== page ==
SOS - Secrets of Opening Surprises - July 2013
No time to study opening theory? Shock your opponent with an SOS!
With an SOS you deviate early (usually before move 6!) from regular lines in mainstream openings. So you will reach positions you have actually studied without having memorized tons of stuffy theory, while gaining time on the clock! And you will have fun watching the horror on your opponent's face...
SEE FOR YOURSELF HOW AN SOS CAN SHOCK AND CONFUSE!
Every month, the editor of the SOS Secrets of Opening Surprises book series, IM Jeroen Bosch, annotates a game which was recently played with an SOS-variation.
SOS Game of the Month: July 2013
See also Yearbook 100, pp 108-112
While the Tal Memorial hadn't even finished the Russian higher league already started. Chess fans can certainly enjoy a lot of high level chess these days. The present game was played in the Russian higher league. White plays a tricky Caro-Kann SOS line. I previously wrote on this line some two years ago. Strictly speaking the article wasn't published in the SOS series but as a special Survey for Yearbook 100. Clearly this line has all the features of a SOS though.
Here's the complete text of this game analysis:
1.e4 c6 2.Nc3 d5 3.Qe2
The main idea of 3.Qe2 is that after 3...dxe4 4.Nxe4 Bf5, White has 5.d3 (keeping control over the light squares) when White can follow up with g4.
As I indicated in the survey for Yearbook 100 you can play this line if you are not averse to the positions that arise after 3...d4 4.Nd1. Play then resembles the King's Indian with colours reversed.
The main alternative is 3...dxe4 4.Nxe4, and now:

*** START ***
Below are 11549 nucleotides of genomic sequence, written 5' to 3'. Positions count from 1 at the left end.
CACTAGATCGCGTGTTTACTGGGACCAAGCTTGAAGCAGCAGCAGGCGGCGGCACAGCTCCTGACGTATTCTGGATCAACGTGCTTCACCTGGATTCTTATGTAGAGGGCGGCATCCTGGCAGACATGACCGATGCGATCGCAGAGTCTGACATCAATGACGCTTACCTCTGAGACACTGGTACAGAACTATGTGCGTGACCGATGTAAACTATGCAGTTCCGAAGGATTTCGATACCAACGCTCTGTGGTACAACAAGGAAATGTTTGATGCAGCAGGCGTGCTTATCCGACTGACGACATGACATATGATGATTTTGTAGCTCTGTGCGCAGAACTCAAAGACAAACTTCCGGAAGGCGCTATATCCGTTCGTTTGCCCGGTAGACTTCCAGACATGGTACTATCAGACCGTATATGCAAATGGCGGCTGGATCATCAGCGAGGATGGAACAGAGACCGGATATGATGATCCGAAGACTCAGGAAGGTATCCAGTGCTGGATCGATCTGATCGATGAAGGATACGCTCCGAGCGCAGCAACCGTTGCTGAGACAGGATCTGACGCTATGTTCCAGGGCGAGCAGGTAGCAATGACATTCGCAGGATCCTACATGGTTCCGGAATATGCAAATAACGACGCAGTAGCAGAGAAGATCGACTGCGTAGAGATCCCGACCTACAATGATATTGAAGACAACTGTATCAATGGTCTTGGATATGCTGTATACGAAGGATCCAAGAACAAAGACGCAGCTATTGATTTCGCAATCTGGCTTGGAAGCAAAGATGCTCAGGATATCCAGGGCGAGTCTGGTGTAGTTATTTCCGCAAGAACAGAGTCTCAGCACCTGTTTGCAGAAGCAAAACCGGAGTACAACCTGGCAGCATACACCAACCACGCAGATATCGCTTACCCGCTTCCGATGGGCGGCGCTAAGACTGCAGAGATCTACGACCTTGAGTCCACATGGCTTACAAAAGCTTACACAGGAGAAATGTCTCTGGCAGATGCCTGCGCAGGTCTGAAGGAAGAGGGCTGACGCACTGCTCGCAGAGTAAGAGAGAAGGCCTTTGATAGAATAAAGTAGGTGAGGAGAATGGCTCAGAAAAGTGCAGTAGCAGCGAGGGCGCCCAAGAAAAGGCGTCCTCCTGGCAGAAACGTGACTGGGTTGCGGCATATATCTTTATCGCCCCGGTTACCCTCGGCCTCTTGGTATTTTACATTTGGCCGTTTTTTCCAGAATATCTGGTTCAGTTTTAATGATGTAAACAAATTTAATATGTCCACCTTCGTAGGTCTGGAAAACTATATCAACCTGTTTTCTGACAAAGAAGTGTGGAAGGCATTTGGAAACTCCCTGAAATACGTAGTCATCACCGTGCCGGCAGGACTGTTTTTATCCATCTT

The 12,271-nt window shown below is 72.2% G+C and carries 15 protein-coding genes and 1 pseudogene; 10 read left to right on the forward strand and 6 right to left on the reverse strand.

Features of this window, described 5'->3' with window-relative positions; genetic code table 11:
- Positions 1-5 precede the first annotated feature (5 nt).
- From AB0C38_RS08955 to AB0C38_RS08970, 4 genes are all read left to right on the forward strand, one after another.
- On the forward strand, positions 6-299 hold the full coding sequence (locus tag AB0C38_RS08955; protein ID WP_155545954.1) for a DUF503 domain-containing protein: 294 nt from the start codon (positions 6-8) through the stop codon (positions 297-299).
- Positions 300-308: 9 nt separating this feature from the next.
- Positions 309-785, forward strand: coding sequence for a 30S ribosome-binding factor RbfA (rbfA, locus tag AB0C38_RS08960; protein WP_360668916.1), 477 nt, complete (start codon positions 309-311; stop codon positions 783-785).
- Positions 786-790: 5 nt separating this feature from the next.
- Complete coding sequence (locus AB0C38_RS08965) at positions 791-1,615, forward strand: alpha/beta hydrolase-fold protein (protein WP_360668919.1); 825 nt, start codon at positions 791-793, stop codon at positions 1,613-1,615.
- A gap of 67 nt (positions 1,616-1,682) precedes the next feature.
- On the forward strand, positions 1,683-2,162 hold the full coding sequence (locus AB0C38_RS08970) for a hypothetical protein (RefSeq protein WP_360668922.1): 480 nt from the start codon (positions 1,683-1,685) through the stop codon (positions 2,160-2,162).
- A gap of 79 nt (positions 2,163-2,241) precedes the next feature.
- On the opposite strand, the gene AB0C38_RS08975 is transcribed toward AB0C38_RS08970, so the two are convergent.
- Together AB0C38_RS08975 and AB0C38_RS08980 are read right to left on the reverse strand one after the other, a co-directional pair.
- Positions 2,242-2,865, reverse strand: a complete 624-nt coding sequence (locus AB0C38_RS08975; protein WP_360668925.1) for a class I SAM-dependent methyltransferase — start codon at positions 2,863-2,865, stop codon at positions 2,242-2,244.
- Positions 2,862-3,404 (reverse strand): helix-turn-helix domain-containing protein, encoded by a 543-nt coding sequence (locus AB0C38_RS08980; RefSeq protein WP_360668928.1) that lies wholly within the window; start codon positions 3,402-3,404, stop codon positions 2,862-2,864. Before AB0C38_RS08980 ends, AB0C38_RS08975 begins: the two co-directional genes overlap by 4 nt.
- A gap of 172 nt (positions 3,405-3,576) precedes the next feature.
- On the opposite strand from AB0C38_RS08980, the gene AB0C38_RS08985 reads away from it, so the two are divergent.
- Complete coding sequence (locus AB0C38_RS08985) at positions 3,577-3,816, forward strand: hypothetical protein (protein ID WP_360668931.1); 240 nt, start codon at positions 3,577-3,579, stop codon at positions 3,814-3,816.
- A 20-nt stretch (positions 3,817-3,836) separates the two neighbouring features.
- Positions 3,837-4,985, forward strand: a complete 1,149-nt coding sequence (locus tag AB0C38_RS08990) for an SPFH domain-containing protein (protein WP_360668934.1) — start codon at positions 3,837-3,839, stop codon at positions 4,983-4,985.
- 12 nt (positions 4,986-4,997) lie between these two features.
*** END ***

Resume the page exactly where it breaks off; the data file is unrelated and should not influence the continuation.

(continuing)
A) 4...Bf5 5.d3 e6 6.g4 (a new idea is 6.h4!? h6 7.g4 Bxe4 8.dxe4 e5?! 9.Nf3 Nd7 10.Bh3 Qc7 11.g5 0-0-0 12.Be3 Kb8 13.0-0-0 hxg5? 14.Nxg5 Nh6 15.Qd3, winning, Lu Shanglei-Krishna Teja, Chennai 2013) 6...Bg6 (6...Bxe4 7.dxe4 with a slight edge), and now:
A1) 7.f4 Be7 (7...Bxe4!? 8.dxe4 Qh4+) 8.Nf3 h5 9.f5 (9.g5) 9...exf5 10.gxf5 Bxf5 11.Bf4?! (11.Bd2 with compensation) 11...Bxe4! 12.Qxe4?! (12.dxe4 Nf6) 12...Nf6 13.Qe2 Nd5 14.Be5 0-0, Black slightly better, Pridorozhni-Dreev, Khanty-Mansiysk blitz 2013.
A2) 7.Bg2 Be7 8.Bd2 h5 9.h3 Nd7 10.0-0-0 Qc7 11.f4 (11.g5!) 11...hxg4 12.hxg4 Rxh1 13.Bxh1 0-0-0 14.Nh3?! Nc5 15.Nxc5 Bxc5 16.Ng5 Nf6 equal play, Voitsekhovsky-Faizrakhmanov, Kazan 2013.
B) 4...g6!? 5.d4 Bg7 (5...Qxd4? 6.Nf3 Qd8 7.Bd2 Bg7 8.0-0-0 with compensation) 6.Bf4 Be6 7.Nf3 Nf6 8.Nfg5 Bd5 9.Nd6+ (9.Nxf6+!? Bxf6 10.0-0-0 Bxa2 11.Ne4 Be6 12.Nc5 Bc8 and White has some compensation for the pawn) 9...Kf8 10.Nc4 (10.Nxb7 Qb6 11.Nc5 Qxb2 12.Rd1 Qc3+ 13.Qd2 and Black has no problems) 10...Nbd7 11.Nf3 c5 12.dxc5 Rc8 13.0-0-0?! (13.c3 Rxc5 14.Ne3 Bc6, unclear position) 13...Rxc5 14.Nfe5 b5?! (14...Nxe5!) 15.Ne3 Nb6 16.Nd3 Rc8 17.Nb4 a5 18.Nbxd5 Nfxd5 19.Nxd5 Nxd5 20.Qxb5, White better, Fedorov-Lomako, Minsk 2013.
C) 4...Nf6 5.d3 (5.Nxf6+) 5...Nxe4 6.dxe4 g6 7.h4!? (7.Bd2 Bg7 8.0-0-0 Qb6) 7...h5 (7...Bg7 intending 8.h5 Qa5+!) 8.Nh3 Bg4 (8...Bg7) 9.f3 Bxh3 10.Rxh3 Bg7 11.f4 Nd7 12.e5 e6 13.Bd2 Qc7 14.0-0-0, with a slight edge, Armanda-Draganic, Zagreb 2013.
White should obtain an edge after 3...Nf6 4.e5 Nfd7 5.f4 for example: 5...e6 6.Nf3 b6?! 7.g3 Bb4 8.Bh3 Ba6 9.d3 c5 10.0-0 (White better) 10...Bxc3 11.bxc3 Qe7? (11...g6) 12.f5 0-0 13.Bg5, winning, Petenyi-Stajner, Meissen 2013.
Not so bad is going for 'the French' with 3...e6 The pawn on c6 looks out of place, but so does White's queen: 4.f4!? (4.d4; 4.g3) 4...dxe4 5.Nxe4 Nd7 6.Nf3 Ngf6 7.d3 Nxe4 8.dxe4 Bc5 9.Bd2 0-0 10.0-0-0 e5 11.f5 b5 12.g4 a5 13.g5 Ba6 14.Qg2 a4 (both sides are attacking, but White's attack is stronger) 15.f6 b4 16.fxg7 Re8 17.Nh4 b3 18.cxb3 axb3 19.axb3 Qb6 20.Qf3 Reb8 21.Nf5 Qxb3 22.Bc3 Bd4